AfDB President Urges African Leaders to 'Shift the Debate' on Foreign Aid

A girl rests her head on the sacks of maize at a food distribution site in Somalia. Donald Kaberuka, head of the African Development Bank, is urging the continent's leaders to reduce their dependency on foreign aid. Photo by: Monoocher Deghati / IRIN

The head of the African Development Bank is urging the continent’s leaders to reduce their dependency on foreign aid and explore other sources of development finance.

African leaders should develop policy agendas that reduce aid dependency, said AfDB President Donald Kaberuka at a regional meeting on aid effectiveness held Nov. 4-5 in Tunisia.

“There is an appetite for Africa,” Kaberuka said while urging African countries to consider turning to international financial markets and utilizing the untapped potential of domestic capital markets.

He added that while foreign aid remains very important to Africa, the region’s development should be driven by strong economic growth led by the private sector. This requires effective governments that are able to raise their own resources to finance development needs, Kaberuka explained.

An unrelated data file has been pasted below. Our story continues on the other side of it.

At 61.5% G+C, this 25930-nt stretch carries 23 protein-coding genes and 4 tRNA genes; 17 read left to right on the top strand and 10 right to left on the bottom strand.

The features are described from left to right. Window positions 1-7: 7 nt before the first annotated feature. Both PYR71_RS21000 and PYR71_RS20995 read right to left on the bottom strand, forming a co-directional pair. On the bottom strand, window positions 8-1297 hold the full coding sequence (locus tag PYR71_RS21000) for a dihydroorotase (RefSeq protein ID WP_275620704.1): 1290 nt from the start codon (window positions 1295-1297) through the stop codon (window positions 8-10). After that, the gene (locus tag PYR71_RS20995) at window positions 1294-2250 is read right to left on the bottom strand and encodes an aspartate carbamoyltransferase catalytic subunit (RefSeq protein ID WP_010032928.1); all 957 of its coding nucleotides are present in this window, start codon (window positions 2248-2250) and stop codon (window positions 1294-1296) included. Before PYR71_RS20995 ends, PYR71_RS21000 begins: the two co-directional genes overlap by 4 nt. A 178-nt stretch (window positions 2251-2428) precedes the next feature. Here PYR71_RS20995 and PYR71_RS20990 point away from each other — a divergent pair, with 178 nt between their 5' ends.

“I believe that it is time to shift the debate from the mechanics of aid delivery to the broader development challenges we will face in the coming years,” Kaberuka said. “Aid is only a means to an end. Indeed, if aid is truly effective, it will progressively put itself out of business. Effective aid should therefore be designed with this in mind – to strengthen, not displace, domestic energy and capacity; and to build up, not replace, alternative sources of development finance.”

About the author

  • Ivy Mungcal

    As former senior staff writer, Ivy Mungcal contributed to several Devex publications. Her focus is on breaking news, and in particular on global aid reform and trends in the United States, Europe, the Caribbean, and the Americas. Before joining Devex in 2009, Ivy produced specialized content for U.S. and U.K.-based business websites.